One of our aims since arriving here nearly four years ago has been to plant some trees on the land, and we're thrilled to say that this plan is finally coming to fruition this Spring with the launch of our Adopt-A-Tree programme.
Over the last four years we've been gradually learning more about the folklore and traditions of our native British trees. We intend to share this with guests through our website and social media channels but also on site with a self-guided tree walk around the yurts spotting some of our beautiful trees and the wildlife that depends on them.
The wheel of the year (above) is from The Sacred Tree by Glennie Kindred and shows the trees that are associated with each time of year, their Celtic name and letter in the Ogham alphabet as well as their associated traits and symbolism. Once we have confirmed the tree species we have available you may like to choose your tree depending on the underlying energy you wish for yourself or for your loved ones.
There are still 90 trees available for adoption so if you are interested please contact Katie on [email protected] or 01884 266699. Alternatively you can add a tree or two to your yurt booking. A fantastic way to offset the carbon involved in your travel to your holiday or to mark a special birthday or other celebration.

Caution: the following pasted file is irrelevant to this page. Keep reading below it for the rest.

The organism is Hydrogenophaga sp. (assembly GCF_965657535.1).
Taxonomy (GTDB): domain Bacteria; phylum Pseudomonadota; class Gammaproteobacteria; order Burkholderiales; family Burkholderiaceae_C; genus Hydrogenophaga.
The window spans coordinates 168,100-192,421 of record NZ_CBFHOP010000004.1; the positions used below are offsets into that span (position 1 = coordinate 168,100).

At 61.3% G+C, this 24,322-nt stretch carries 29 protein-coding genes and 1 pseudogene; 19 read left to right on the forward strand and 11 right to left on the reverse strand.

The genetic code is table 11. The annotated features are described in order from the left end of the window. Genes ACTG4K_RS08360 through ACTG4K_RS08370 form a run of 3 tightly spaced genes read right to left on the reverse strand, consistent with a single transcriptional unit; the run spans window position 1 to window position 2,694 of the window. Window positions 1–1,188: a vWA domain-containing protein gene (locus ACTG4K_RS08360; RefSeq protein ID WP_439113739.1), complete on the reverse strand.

I've read some brilliant books either about trees or with trees as a central or side theme recently. You might like to dip in to these or share your own recommendations with us:
Wilding by Isabella Tree (what a brilliant name!) - documenting and celebrating the return of nature to a previously extensively-farmed landscape in Sussex, this book has a fascinating section on the lives of ancient oaks and how such trees are affected by soil compaction and ploughing.
The Sacred Tree by Glennie Kindred - more a pamphlet than a book, this beautifully written and illustrated guide is a great introduction to trees and their Celtic traditions.
Earth Wisdom by Glennie Kindred - a more in-depth look at trees, their associations with the wheel of the year, their herbal and other uses.
Underland by Robert Macfarlane - although not solely about trees it does have a chapter on the latest research into the 'wood wide web' - the way in which trees communicate with one another through their roots and symbiotic fungi. Reality is more like the trees in the film Avatar than we ever would have imagined a few years back.
The Overstory by Richard Powers - I've not read it yet but am curious to do so. This novel won the Pulitzer Prize in 2019 and is reputedly "about nine Americans whose unique life experiences with trees bring them together to address the destruction of forests".
Barkskins by Annie Proulx - Following centuries of European settlers in North America as they destroy the old growth forests in pursuit of profits, coming full circle to re-planting in an effort to undo the damage. A fascinating but harrowing read.
Katie is one of the owners of Blackdown Yurts and likes to write about things going on at and around her beautiful glamping site